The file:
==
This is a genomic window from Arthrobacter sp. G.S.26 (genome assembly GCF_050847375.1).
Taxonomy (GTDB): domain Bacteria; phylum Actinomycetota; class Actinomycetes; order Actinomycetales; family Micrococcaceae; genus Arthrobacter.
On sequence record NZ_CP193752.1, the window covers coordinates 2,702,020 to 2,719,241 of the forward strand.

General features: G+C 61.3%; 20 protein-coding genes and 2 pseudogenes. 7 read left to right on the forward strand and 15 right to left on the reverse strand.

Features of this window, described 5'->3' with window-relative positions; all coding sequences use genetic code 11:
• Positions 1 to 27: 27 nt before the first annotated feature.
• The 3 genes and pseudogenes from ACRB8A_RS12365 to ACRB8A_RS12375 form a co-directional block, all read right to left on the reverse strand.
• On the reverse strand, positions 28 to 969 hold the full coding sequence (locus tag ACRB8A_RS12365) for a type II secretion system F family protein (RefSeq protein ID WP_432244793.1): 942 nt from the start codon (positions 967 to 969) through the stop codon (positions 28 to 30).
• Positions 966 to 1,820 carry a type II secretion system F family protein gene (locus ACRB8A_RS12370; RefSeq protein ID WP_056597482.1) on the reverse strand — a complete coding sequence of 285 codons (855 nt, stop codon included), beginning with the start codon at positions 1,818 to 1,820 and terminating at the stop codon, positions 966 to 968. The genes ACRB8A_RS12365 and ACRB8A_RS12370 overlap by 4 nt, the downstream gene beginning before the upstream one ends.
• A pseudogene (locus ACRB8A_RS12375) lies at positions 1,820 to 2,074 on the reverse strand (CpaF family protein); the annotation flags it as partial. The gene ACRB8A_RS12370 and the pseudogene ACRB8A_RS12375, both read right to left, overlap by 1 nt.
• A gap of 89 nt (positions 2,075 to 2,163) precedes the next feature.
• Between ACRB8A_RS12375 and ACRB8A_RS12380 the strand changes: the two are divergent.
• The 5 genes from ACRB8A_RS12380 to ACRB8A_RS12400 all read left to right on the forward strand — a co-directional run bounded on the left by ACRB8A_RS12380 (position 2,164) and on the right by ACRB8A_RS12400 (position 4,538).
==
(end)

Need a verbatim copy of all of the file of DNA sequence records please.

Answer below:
This is a genomic window from Arthrobacter sp. G.S.26 (genome assembly GCF_050847375.1).
Taxonomy (GTDB): domain Bacteria; phylum Actinomycetota; class Actinomycetes; order Actinomycetales; family Micrococcaceae; genus Arthrobacter.
On sequence record NZ_CP193752.1, the window covers coordinates 2,702,020 to 2,719,241 of the forward strand.

General features: G+C 61.3%; 20 protein-coding genes and 2 pseudogenes. 7 read left to right on the forward strand and 15 right to left on the reverse strand.

Features of this window, described 5'->3' with window-relative positions; all coding sequences use genetic code 11:
• Positions 1 to 27: 27 nt before the first annotated feature.
• The 3 genes and pseudogenes from ACRB8A_RS12365 to ACRB8A_RS12375 form a co-directional block, all read right to left on the reverse strand.
• On the reverse strand, positions 28 to 969 hold the full coding sequence (locus tag ACRB8A_RS12365) for a type II secretion system F family protein (RefSeq protein ID WP_432244793.1): 942 nt from the start codon (positions 967 to 969) through the stop codon (positions 28 to 30).
• Positions 966 to 1,820 carry a type II secretion system F family protein gene (locus ACRB8A_RS12370; RefSeq protein ID WP_056597482.1) on the reverse strand — a complete coding sequence of 285 codons (855 nt, stop codon included), beginning with the start codon at positions 1,818 to 1,820 and terminating at the stop codon, positions 966 to 968. The genes ACRB8A_RS12365 and ACRB8A_RS12370 overlap by 4 nt, the downstream gene beginning before the upstream one ends.
• A pseudogene (locus ACRB8A_RS12375) lies at positions 1,820 to 2,074 on the reverse strand (CpaF family protein); the annotation flags it as partial. The gene ACRB8A_RS12370 and the pseudogene ACRB8A_RS12375, both read right to left, overlap by 1 nt.
• A gap of 89 nt (positions 2,075 to 2,163) precedes the next feature.
• Between ACRB8A_RS12375 and ACRB8A_RS12380 the strand changes: the two are divergent.
• The 5 genes from ACRB8A_RS12380 to ACRB8A_RS12400 all read left to right on the forward strand — a co-directional run bounded on the left by ACRB8A_RS12380 (position 2,164) and on the right by ACRB8A_RS12400 (position 4,538).